Lame and Wario

With the WiiU’s life being just over half a year old, owners of the system have patiently awaited the wave of WiiU games promised for the summer. The first of these releases is Game and Wario, which I’ve personally been very excited about.

Game and Wario is the latest iteration of the Wario Ware Inc games. The Wario Ware games consist of hundreds of three-second long micro-mini games that move by so quickly, you may think you’ve developed A.D.D. Wario Ware always seemed like a collection of brilliant tech demos that greatly demonstrated the technology of whatever console it was developed for. The first Game Boy Advance version had quick games for the go, which was perfect for handhelds.

The Gamecube version featured an emphasis on multiplayer gaming for the family. The DS version contained excellent games based around the touch screen and microphone of the handheld. The Wii version had gamers look silly but have a great time using the Wii-remote in hundreds of ridiculous ways. Finally, a second DS version released allowed players to get in touch with their inner game designer and create their very own micro-minigames. Game and Wario, which is a pun based on Nintendo’s Game and Watch games, has huge shoes to fill as it once again attempts to show players what designers can do with WiiU technology.

The Wario Ware series has always been a game more about replay value than length. Game and Wario is no different as you’ll see the credits roll before the second hour mark. The length isn’t important when the games are fun, right? Especially when the game retails at $40, twenty dollars less that the average new release, it should seem like a no brainer for Wario Ware fans and WiiU owners. The game contains 12 different single player games and a handful of multi-player games. However, sadly, players will likely only be choosing to replay three of its games.

The game’s opening mini game Arrow (you guessed it) has players shoot arrows from the gamepad’s touch screen and launch them onto the TV screen. The goal is to hit tiny enemies with your deadly arrows, but if you miss the minions appear on your game pad and can now only be eliminated if you tap their heads.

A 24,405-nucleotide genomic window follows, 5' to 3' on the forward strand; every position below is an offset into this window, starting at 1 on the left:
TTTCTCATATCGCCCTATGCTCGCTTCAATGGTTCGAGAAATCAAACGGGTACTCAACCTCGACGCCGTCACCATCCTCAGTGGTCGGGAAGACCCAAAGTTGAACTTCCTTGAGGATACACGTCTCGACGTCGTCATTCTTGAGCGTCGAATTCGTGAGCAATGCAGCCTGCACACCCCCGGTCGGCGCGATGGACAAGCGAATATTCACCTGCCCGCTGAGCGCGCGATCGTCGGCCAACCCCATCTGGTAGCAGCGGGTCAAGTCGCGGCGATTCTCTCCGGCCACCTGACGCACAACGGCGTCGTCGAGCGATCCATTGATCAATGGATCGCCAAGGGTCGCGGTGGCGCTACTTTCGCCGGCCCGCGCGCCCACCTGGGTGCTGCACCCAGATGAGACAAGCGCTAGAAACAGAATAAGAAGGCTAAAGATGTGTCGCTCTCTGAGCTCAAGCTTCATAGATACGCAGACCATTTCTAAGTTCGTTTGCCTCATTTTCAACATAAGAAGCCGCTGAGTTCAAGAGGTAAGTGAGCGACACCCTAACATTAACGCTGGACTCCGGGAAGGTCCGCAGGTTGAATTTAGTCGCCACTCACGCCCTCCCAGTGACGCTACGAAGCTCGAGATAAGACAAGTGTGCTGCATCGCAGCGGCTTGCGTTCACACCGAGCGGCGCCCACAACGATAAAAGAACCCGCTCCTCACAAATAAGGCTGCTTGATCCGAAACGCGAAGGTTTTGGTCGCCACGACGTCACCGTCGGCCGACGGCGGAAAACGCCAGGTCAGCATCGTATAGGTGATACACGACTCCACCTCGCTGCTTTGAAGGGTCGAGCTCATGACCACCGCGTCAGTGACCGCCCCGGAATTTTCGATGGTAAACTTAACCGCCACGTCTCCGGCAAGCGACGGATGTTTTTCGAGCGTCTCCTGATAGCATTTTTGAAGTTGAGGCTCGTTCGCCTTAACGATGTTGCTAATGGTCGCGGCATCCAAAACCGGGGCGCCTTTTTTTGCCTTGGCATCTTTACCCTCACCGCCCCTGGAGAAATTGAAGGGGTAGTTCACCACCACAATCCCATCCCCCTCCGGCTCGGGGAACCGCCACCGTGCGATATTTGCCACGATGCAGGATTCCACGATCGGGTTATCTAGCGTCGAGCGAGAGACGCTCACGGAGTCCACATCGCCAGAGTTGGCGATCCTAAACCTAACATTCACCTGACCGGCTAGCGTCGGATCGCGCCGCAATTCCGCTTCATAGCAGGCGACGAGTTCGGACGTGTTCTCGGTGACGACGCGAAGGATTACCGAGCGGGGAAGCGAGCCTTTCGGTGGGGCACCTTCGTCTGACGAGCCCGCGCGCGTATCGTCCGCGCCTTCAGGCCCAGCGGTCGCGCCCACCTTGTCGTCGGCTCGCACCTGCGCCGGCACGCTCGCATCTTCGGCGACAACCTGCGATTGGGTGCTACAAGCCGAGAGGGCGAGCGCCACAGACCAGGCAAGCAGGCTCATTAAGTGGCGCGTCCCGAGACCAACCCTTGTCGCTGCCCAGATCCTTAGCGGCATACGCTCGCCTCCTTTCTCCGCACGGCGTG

This second mini game  has the player take pictures of specified characters using the gamepad as the camera. The TV screen shows the entire city, while the gamepad works as a scope zooming into characters’ faces.

The mini game that steals the show, Gamer plays just like the original Wario Ware games. You play as the character 9-Volt who is up playing video games on his handheld rather than going to sleep. His mother constantly checks in on him and if she catches 9-Volt playing, well it’s game over. You must pay attention to 9-Volt’s mother patrolling around the house, while simultaneously play three-second long micro-mini games on the gamepad. Brilliant Stuff!

Every other game feels like tech demos for the WiiU that shouldn’t be released at $40 bucks. These other games attempt to utilize the controller’s tilt function and touch screen, but they’re used in such uninteresting and predictable ways that they almost feel like they can be sold on the mobile markets for a buck a piece. Ironically, I’ve played a lot of games on the mobile markets for a buck a piece that are actually better. Gamer is creative enough for me to invite people over to play it.

Sadly, Game and Wario as a package was still overall disappointing, even at a discounted price.

The rotten cherry on the top for me is that I played the earlier demos of this game at E3 2012 which contained calibration issues. A Nintendo rep told me that the problem was simple, easy to fix, and that players wouldn’t have to worry about calibrating their controllers every 20 seconds. Well, an entire year later, I found myself calibrating some of the games EVERY TWENTY SECONDS!!!!

I love Nintendo, and I’ve loved the entire Wario Ware series, but Game and Wario is a huge letdown. The game is a 6/10 for me, and that’s only because of the somewhat generous pricetag. WiiU owners, buy Super Luigi U instead.


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